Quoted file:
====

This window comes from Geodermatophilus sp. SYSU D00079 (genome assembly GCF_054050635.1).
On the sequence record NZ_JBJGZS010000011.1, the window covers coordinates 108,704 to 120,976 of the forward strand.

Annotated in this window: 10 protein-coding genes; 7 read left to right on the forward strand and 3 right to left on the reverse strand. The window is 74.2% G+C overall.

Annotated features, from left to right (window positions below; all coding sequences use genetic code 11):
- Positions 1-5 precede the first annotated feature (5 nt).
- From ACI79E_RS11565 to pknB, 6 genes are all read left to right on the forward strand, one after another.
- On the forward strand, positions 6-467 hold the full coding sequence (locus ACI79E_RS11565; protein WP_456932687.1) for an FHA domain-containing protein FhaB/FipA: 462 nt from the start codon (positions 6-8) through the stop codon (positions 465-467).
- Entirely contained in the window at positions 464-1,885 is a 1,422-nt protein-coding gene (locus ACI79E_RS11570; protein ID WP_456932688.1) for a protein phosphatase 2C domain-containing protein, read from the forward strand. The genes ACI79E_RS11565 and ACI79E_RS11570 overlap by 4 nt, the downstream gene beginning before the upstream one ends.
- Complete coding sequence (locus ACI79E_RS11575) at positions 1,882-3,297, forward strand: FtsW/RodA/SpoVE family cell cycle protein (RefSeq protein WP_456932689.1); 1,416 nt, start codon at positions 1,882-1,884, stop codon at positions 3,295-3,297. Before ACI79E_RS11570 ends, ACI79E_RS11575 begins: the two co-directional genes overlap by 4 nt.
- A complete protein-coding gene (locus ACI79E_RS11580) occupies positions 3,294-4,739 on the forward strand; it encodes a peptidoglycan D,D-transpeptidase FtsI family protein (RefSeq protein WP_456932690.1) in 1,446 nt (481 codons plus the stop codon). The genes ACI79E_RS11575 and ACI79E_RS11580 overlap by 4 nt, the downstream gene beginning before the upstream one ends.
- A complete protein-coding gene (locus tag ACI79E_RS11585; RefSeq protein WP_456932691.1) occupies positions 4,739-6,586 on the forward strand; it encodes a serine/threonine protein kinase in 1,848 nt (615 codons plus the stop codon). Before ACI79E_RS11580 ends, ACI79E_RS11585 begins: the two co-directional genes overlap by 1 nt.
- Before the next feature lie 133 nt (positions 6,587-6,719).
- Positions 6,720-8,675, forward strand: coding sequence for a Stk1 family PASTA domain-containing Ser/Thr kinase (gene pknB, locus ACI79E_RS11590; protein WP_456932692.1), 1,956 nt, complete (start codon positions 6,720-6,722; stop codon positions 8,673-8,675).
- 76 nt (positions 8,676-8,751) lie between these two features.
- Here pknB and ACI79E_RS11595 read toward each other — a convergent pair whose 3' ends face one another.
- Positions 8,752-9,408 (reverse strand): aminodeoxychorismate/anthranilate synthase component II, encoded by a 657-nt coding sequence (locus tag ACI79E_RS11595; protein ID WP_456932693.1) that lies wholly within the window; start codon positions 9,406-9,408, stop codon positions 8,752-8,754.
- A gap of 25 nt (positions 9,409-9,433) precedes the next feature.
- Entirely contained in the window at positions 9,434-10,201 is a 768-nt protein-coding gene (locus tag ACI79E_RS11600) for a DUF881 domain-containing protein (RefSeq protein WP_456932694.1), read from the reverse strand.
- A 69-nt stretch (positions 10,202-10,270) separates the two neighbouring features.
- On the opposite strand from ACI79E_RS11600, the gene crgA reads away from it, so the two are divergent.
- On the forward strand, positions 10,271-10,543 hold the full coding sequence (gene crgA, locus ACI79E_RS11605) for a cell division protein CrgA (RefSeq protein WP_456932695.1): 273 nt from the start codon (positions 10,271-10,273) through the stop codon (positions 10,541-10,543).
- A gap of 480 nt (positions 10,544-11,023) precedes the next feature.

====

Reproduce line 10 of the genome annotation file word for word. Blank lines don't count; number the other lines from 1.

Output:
- A complete protein-coding gene (locus ACI79E_RS11580) occupies positions 3,294-4,739 on the forward strand; it encodes a peptidoglycan D,D-transpeptidase FtsI family protein (RefSeq protein WP_456932690.1) in 1,446 nt (481 codons plus the stop codon). The genes ACI79E_RS11575 and ACI79E_RS11580 overlap by 4 nt, the downstream gene beginning before the upstream one ends.